By Adama Diarra
BAMAKO (Reuters) - Islamist rebels have cut off the hand of a suspected cattle thief in Mali, an insurgent leader said on Thursday - the first case of amputation under sharia (Islamic law) imposed by insurgents controlling the country's desert north.
Witnesses told Reuters a large crowd gathered in a square in the village of Ansongo, about 100 km (60 miles) from the regional capital Gao, pleading in vain with the MUJWA rebel group to spare the man.
"Yes, our men cut off the hand of a thief after a judgment based on supporting evidence. They did it according to sharia," Aliou Toure, a top MUJWA figure in Gao, told Reuters by telephone. The amputation took place on Wednesday.
MUJWA, which is suspected of having links with al Qaeda's North African wing, is one of several Islamist groups and separatist Tuaregs that seized control of northern Mali in April, after a coup in the capital Bamako sapped the government's ability to counter them.
Before the crisis, Mali had a reputation as a rare example of a stable democracy in a tumultuous region.
Sanda Ould Boumama, spokesman for the al Qaeda-linked Islamist group Ansar Dine, told Reuters on Thursday that imposing sharia in Mali was not negotiable.
"I can't confirm (the amputation in Ansongo) for the moment, but what could be more normal? When you steal we cut off your hand, there is nothing more normal," he said by telephone.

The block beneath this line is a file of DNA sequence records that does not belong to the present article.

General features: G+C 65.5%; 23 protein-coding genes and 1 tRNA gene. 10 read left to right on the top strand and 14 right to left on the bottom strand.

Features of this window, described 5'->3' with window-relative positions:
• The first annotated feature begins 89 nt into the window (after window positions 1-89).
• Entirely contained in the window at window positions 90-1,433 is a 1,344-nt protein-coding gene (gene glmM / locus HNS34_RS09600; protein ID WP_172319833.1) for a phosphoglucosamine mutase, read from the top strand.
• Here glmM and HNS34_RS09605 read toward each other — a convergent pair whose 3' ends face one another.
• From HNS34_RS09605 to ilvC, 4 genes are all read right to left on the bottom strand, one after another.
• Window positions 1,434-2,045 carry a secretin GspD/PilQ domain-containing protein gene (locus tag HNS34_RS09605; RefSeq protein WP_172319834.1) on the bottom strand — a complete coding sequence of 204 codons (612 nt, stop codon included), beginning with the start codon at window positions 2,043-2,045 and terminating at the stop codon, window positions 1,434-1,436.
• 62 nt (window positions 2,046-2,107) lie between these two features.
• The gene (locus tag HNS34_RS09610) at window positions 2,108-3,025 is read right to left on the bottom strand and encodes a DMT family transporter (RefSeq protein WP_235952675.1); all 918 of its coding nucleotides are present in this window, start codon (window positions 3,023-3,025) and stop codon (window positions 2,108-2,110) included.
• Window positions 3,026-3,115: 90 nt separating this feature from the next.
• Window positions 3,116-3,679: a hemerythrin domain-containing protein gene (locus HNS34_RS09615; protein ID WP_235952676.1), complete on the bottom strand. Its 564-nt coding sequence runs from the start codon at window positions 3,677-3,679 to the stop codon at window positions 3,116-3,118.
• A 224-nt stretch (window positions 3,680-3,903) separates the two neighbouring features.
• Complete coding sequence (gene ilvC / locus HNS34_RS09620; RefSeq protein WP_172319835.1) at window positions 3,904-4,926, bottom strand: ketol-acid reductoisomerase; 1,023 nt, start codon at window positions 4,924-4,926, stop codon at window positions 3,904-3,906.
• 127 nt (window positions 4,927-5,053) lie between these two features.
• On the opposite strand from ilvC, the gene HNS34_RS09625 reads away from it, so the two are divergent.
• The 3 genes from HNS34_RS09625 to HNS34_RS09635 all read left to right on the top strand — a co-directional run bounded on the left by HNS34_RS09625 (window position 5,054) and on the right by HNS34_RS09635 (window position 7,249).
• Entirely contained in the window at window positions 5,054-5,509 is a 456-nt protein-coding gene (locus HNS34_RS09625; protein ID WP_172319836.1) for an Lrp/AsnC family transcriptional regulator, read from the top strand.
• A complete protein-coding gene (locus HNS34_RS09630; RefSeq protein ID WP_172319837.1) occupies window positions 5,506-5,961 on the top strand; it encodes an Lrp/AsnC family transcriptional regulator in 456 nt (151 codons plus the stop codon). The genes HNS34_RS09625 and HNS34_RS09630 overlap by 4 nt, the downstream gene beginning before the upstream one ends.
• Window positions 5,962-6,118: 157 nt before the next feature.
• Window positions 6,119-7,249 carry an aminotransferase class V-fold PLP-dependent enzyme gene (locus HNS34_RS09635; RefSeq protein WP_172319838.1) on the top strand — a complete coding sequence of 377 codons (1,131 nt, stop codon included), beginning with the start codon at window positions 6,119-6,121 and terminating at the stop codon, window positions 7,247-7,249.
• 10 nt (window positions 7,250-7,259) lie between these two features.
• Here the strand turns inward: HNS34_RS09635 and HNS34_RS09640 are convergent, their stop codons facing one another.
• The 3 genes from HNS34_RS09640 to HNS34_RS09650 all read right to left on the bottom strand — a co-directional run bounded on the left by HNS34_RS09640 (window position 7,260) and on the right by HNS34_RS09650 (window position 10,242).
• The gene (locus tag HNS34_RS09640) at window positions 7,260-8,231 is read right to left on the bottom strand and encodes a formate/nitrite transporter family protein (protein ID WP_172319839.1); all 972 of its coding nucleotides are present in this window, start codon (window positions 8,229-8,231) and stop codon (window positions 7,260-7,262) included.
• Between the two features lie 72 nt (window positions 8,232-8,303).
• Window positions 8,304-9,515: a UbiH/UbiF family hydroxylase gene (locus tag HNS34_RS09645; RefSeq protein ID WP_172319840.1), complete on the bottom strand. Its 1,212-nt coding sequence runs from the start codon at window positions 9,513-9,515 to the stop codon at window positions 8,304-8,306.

Abdel Moussa, a local tea vendor in Ansongo, said a large crowd of men, women and children watched Wednesday's amputation in horror after pleading with MUJWA figures to stop.
Malian youths in Gao clashed with Islamists earlier in the week over a separate plan to amputate the hand of an accused robber, forcing MUJWA to delay the punishment.
Ansar Dine publicly stoned a couple to death in the remote town of Aguelhok in late July after they were accused of engaging in extramarital affairs.
DESERT LAUNCHPAD FOR ISLAMISTS
Regional and Western governments fear that desert northern Mali could become the next launchpad for international Islamist attacks, as Afghanistan was more than a decade ago, and efforts are under way to organize a joint intervention force.
Regional mediators, including Burkina Faso Foreign Minister Djibril Bassole and the president of the High Islamic Council in Mali, Mahmoud Dicko, are also trying to negotiate with the rebels to end the crisis.
Mali's interim government condemned the amputation as a "despicable act" and reiterated its support for an international force to help take back the north.
U.N. chief Ban Ki-moon warned on Wednesday that Mali was becoming a safe haven for "terrorist and criminal" groups.
The 15-nation West African bloc ECOWAS is pushing for the U.N. Security Council to back deployment of a 3,000-strong intervention force to restore stability in the capital and strengthen Mali's defeated military to help it retake the north.
ECOWAS has intervened militarily in past African conflicts such as the wars in Liberia and Sierra Leone.
Ban also wants the Security Council to consider imposing "travel and financial sanctions against individuals or groups in Mali engaged in terrorist, religious extremist or criminal activities."
The conflict in Mali has displaced more than 400,000 people and compounded a food crisis affecting millions across the Sahel region, according to the United Nations.
(Additional reporting by Tiemoko Diallo in Bamako and Michelle Nichols at the United Nations; Writing by Richard Valdmanis; Editing by Tim Pearce)